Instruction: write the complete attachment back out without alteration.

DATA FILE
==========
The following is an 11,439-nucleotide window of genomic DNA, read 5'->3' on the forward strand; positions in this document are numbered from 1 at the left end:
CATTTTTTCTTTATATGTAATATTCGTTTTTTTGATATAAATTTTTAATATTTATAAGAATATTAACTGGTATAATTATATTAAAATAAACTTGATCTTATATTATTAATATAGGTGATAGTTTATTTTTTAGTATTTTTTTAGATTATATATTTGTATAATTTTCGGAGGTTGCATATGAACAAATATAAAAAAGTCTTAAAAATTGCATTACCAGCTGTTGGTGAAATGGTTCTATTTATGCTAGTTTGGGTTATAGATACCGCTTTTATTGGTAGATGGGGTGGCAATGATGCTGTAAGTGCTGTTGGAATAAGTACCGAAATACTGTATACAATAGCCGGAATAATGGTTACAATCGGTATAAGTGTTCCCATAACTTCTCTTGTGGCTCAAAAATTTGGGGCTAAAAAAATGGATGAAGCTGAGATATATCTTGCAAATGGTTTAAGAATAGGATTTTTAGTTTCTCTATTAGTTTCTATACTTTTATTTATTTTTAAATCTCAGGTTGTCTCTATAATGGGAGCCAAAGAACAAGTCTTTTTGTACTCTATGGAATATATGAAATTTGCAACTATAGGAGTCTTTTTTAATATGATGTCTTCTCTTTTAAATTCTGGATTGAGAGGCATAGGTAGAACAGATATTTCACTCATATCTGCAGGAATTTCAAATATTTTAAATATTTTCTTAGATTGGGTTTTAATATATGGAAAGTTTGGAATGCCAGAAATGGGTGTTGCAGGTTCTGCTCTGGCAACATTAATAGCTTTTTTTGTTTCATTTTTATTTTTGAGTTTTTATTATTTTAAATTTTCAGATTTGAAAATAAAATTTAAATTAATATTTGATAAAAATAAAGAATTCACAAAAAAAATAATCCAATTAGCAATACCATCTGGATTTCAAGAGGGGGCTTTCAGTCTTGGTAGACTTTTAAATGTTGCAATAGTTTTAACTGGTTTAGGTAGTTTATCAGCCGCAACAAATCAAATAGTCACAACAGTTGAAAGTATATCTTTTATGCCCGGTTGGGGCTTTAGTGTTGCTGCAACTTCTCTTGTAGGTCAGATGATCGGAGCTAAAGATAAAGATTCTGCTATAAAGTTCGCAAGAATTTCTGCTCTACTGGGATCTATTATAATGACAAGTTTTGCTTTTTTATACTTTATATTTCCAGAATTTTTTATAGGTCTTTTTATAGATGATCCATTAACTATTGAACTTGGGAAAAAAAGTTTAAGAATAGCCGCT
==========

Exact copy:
The following is an 11,439-nucleotide window of genomic DNA, read 5'->3' on the forward strand; positions in this document are numbered from 1 at the left end:
CATTTTTTCTTTATATGTAATATTCGTTTTTTTGATATAAATTTTTAATATTTATAAGAATATTAACTGGTATAATTATATTAAAATAAACTTGATCTTATATTATTAATATAGGTGATAGTTTATTTTTTAGTATTTTTTTAGATTATATATTTGTATAATTTTCGGAGGTTGCATATGAACAAATATAAAAAAGTCTTAAAAATTGCATTACCAGCTGTTGGTGAAATGGTTCTATTTATGCTAGTTTGGGTTATAGATACCGCTTTTATTGGTAGATGGGGTGGCAATGATGCTGTAAGTGCTGTTGGAATAAGTACCGAAATACTGTATACAATAGCCGGAATAATGGTTACAATCGGTATAAGTGTTCCCATAACTTCTCTTGTGGCTCAAAAATTTGGGGCTAAAAAAATGGATGAAGCTGAGATATATCTTGCAAATGGTTTAAGAATAGGATTTTTAGTTTCTCTATTAGTTTCTATACTTTTATTTATTTTTAAATCTCAGGTTGTCTCTATAATGGGAGCCAAAGAACAAGTCTTTTTGTACTCTATGGAATATATGAAATTTGCAACTATAGGAGTCTTTTTTAATATGATGTCTTCTCTTTTAAATTCTGGATTGAGAGGCATAGGTAGAACAGATATTTCACTCATATCTGCAGGAATTTCAAATATTTTAAATATTTTCTTAGATTGGGTTTTAATATATGGAAAGTTTGGAATGCCAGAAATGGGTGTTGCAGGTTCTGCTCTGGCAACATTAATAGCTTTTTTTGTTTCATTTTTATTTTTGAGTTTTTATTATTTTAAATTTTCAGATTTGAAAATAAAATTTAAATTAATATTTGATAAAAATAAAGAATTCACAAAAAAAATAATCCAATTAGCAATACCATCTGGATTTCAAGAGGGGGCTTTCAGTCTTGGTAGACTTTTAAATGTTGCAATAGTTTTAACTGGTTTAGGTAGTTTATCAGCCGCAACAAATCAAATAGTCACAACAGTTGAAAGTATATCTTTTATGCCCGGTTGGGGCTTTAGTGTTGCTGCAACTTCTCTTGTAGGTCAGATGATCGGAGCTAAAGATAAAGATTCTGCTATAAAGTTCGCAAGAATTTCTGCTCTACTGGGATCTATTATAATGACAAGTTTTGCTTTTTTATACTTTATATTTCCAGAATTTTTTATAGGTCTTTTTATAGATGATCCATTAACTATTGAACTTGGGAAAAAAAGTTTAAGAATAGCCGCT